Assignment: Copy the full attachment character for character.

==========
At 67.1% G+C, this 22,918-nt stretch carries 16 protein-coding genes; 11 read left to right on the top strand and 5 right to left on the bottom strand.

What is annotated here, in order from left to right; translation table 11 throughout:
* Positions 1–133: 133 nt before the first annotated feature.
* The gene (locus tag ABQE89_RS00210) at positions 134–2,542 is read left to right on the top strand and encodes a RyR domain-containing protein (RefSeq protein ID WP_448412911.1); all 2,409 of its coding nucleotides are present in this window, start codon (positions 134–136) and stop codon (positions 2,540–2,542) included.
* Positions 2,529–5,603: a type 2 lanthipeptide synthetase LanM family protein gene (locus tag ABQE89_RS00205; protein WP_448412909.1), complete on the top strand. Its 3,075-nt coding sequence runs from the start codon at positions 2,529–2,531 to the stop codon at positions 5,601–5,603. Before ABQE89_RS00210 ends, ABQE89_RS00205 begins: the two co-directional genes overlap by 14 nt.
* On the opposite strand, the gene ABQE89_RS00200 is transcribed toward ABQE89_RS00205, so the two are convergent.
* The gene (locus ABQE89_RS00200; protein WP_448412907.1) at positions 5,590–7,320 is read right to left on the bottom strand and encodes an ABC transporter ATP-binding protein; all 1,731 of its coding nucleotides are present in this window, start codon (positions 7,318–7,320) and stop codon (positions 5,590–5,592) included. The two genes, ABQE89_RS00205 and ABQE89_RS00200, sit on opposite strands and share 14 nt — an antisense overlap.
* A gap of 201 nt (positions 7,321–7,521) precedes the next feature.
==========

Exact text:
At 67.1% G+C, this 22,918-nt stretch carries 16 protein-coding genes; 11 read left to right on the top strand and 5 right to left on the bottom strand.

What is annotated here, in order from left to right; translation table 11 throughout:
* Positions 1–133: 133 nt before the first annotated feature.
* The gene (locus tag ABQE89_RS00210) at positions 134–2,542 is read left to right on the top strand and encodes a RyR domain-containing protein (RefSeq protein ID WP_448412911.1); all 2,409 of its coding nucleotides are present in this window, start codon (positions 134–136) and stop codon (positions 2,540–2,542) included.
* Positions 2,529–5,603: a type 2 lanthipeptide synthetase LanM family protein gene (locus tag ABQE89_RS00205; protein WP_448412909.1), complete on the top strand. Its 3,075-nt coding sequence runs from the start codon at positions 2,529–2,531 to the stop codon at positions 5,601–5,603. Before ABQE89_RS00210 ends, ABQE89_RS00205 begins: the two co-directional genes overlap by 14 nt.
* On the opposite strand, the gene ABQE89_RS00200 is transcribed toward ABQE89_RS00205, so the two are convergent.
* The gene (locus ABQE89_RS00200; protein WP_448412907.1) at positions 5,590–7,320 is read right to left on the bottom strand and encodes an ABC transporter ATP-binding protein; all 1,731 of its coding nucleotides are present in this window, start codon (positions 7,318–7,320) and stop codon (positions 5,590–5,592) included. The two genes, ABQE89_RS00205 and ABQE89_RS00200, sit on opposite strands and share 14 nt — an antisense overlap.
* A gap of 201 nt (positions 7,321–7,521) precedes the next feature.